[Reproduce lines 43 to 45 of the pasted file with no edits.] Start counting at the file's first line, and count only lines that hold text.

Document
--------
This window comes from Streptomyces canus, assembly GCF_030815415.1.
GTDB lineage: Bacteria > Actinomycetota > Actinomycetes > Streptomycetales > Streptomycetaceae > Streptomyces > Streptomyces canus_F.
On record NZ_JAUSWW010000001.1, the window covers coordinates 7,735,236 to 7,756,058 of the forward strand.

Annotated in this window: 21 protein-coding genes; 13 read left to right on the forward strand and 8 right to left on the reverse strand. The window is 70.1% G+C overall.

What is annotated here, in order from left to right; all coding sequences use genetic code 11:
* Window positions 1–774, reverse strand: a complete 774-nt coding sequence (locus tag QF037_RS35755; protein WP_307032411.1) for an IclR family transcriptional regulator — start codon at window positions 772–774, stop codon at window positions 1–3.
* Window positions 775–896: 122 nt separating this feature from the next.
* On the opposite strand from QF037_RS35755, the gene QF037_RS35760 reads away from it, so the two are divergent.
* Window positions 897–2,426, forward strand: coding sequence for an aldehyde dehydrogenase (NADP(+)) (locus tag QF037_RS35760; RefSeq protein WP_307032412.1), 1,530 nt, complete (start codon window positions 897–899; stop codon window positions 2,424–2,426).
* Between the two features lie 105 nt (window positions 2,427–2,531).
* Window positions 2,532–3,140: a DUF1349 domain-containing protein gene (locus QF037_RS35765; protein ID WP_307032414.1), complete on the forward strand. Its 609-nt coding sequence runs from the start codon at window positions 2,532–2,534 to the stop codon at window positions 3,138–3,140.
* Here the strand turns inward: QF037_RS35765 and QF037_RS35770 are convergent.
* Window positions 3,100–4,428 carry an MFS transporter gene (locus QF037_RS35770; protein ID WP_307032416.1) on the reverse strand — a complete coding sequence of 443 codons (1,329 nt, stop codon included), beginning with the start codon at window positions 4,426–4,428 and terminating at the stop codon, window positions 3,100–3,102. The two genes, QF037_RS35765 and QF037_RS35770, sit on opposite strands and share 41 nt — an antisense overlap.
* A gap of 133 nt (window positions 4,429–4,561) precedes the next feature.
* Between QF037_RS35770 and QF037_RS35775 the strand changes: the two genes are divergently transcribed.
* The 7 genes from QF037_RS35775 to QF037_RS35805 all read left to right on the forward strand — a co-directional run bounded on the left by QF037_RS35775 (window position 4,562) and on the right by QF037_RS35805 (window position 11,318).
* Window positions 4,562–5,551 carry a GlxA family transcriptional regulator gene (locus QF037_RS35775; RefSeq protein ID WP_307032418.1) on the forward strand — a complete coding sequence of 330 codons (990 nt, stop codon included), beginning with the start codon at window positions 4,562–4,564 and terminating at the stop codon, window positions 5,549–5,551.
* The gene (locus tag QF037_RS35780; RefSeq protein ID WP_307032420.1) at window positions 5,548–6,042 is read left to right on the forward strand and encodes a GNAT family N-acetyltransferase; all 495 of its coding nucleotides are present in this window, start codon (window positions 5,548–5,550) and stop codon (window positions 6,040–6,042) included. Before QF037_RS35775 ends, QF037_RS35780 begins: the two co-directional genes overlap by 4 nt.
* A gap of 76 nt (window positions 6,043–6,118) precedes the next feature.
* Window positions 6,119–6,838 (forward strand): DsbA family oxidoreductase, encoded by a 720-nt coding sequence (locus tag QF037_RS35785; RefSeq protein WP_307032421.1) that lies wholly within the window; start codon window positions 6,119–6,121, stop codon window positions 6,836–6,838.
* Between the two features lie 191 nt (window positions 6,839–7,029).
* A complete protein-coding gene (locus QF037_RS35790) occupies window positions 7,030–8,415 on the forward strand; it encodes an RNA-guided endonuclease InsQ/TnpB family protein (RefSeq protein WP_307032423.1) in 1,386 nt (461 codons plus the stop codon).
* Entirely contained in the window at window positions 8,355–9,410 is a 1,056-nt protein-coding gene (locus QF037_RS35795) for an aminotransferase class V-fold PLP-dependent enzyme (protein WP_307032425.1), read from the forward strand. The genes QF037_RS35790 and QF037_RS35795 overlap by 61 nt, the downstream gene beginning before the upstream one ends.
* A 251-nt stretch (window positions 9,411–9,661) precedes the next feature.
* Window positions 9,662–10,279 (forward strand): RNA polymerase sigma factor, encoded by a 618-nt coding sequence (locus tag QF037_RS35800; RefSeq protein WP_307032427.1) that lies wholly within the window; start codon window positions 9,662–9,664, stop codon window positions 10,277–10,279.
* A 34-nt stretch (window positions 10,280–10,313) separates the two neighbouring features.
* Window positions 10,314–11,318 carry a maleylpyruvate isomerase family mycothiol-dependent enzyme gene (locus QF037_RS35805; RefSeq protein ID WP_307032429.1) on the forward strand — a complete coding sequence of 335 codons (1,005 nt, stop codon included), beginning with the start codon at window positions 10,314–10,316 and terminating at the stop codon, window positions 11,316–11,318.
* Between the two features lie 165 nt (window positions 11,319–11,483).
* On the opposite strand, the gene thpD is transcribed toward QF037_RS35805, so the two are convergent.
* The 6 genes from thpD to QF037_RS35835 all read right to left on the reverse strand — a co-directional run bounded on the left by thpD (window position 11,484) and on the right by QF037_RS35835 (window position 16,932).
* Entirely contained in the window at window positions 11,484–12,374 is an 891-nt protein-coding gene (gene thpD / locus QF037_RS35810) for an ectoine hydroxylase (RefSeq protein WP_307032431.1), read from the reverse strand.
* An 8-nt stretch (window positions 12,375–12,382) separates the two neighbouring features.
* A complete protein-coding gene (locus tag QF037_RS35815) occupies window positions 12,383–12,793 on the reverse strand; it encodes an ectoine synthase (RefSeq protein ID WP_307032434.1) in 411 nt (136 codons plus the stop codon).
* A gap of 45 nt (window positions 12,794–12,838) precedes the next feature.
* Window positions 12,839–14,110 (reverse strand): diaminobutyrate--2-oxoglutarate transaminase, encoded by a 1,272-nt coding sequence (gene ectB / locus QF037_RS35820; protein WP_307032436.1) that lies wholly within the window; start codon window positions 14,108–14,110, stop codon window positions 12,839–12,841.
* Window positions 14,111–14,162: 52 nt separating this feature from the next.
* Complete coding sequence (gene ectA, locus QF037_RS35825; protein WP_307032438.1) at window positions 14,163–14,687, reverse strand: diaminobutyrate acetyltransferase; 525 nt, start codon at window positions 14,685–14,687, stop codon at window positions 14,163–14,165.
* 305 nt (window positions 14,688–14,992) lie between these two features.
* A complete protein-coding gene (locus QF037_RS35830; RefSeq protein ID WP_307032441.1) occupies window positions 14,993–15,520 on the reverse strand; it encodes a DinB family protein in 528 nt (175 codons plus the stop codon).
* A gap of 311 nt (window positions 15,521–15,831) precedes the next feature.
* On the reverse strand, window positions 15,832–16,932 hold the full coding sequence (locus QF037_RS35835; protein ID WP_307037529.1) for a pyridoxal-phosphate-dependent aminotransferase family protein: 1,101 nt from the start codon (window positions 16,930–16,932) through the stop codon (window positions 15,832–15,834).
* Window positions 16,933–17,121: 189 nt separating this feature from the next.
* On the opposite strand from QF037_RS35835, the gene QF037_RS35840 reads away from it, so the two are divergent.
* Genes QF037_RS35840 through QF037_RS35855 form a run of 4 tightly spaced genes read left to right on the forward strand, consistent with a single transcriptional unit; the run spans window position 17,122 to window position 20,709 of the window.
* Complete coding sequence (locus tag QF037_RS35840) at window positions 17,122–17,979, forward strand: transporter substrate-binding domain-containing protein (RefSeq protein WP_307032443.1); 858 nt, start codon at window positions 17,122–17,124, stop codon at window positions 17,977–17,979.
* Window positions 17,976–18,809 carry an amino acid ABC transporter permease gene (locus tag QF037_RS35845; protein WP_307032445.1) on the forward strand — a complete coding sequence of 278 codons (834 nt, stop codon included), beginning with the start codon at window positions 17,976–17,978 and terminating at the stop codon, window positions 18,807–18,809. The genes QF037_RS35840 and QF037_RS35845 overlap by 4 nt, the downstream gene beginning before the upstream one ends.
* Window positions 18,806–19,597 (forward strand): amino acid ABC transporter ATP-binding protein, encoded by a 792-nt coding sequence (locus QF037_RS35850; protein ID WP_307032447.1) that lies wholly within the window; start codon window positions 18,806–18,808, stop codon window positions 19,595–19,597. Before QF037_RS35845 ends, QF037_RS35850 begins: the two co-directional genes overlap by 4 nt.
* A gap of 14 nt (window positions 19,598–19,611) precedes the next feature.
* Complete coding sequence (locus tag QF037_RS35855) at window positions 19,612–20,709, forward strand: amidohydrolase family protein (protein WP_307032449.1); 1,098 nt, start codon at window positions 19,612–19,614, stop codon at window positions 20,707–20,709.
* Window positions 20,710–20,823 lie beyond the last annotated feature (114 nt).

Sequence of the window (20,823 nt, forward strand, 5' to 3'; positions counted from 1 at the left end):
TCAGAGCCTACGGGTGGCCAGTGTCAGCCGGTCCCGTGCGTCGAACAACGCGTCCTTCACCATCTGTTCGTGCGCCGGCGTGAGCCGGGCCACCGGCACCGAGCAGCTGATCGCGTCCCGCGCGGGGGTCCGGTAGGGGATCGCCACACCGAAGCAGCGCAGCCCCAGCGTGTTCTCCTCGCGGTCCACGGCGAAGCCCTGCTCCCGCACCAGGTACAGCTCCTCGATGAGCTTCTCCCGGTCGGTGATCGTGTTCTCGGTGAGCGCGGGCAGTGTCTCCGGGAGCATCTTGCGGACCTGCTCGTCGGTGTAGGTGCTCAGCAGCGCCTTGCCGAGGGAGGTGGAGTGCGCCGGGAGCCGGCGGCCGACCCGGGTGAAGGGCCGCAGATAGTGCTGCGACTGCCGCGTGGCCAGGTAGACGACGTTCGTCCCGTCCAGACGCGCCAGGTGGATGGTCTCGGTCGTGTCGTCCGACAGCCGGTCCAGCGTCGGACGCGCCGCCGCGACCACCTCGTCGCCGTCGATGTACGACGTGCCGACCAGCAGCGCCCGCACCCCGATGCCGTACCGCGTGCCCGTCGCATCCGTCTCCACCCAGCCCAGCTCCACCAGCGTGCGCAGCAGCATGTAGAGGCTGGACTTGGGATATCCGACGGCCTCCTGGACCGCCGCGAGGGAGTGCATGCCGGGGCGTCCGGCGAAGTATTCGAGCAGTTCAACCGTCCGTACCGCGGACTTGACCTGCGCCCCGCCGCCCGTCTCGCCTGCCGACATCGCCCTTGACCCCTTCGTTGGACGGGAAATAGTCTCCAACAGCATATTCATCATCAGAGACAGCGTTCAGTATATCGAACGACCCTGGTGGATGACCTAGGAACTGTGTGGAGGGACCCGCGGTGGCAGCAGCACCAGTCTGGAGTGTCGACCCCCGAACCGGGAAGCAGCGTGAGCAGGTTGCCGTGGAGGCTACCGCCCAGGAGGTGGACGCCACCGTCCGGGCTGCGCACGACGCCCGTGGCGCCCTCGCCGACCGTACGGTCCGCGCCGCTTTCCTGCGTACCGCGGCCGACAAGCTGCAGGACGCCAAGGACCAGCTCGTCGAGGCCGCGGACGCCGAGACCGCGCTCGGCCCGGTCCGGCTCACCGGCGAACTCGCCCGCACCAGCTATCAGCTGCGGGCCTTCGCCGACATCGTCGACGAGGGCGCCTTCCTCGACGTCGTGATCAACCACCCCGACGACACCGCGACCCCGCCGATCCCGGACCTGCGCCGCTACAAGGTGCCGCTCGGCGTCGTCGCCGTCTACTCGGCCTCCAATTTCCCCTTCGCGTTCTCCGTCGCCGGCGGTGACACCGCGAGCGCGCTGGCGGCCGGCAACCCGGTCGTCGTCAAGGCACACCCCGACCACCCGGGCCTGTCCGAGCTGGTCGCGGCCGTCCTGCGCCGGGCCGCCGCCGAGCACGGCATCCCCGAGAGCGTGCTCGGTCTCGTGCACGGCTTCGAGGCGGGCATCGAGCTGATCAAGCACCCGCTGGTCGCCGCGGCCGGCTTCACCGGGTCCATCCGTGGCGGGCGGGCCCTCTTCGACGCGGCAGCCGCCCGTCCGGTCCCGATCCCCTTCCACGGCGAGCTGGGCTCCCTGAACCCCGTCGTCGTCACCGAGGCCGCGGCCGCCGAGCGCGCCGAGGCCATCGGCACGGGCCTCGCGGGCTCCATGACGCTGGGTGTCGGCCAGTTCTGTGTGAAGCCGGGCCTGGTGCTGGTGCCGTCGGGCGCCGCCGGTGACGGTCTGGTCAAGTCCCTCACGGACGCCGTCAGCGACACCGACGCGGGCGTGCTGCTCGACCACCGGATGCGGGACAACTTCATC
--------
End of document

* On the opposite strand from QF037_RS35835, the gene QF037_RS35840 reads away from it, so the two are divergent.
* Genes QF037_RS35840 through QF037_RS35855 form a run of 4 tightly spaced genes read left to right on the forward strand, consistent with a single transcriptional unit; the run spans window position 17,122 to window position 20,709 of the window.
* Complete coding sequence (locus tag QF037_RS35840) at window positions 17,122–17,979, forward strand: transporter substrate-binding domain-containing protein (RefSeq protein WP_307032443.1); 858 nt, start codon at window positions 17,122–17,124, stop codon at window positions 17,977–17,979.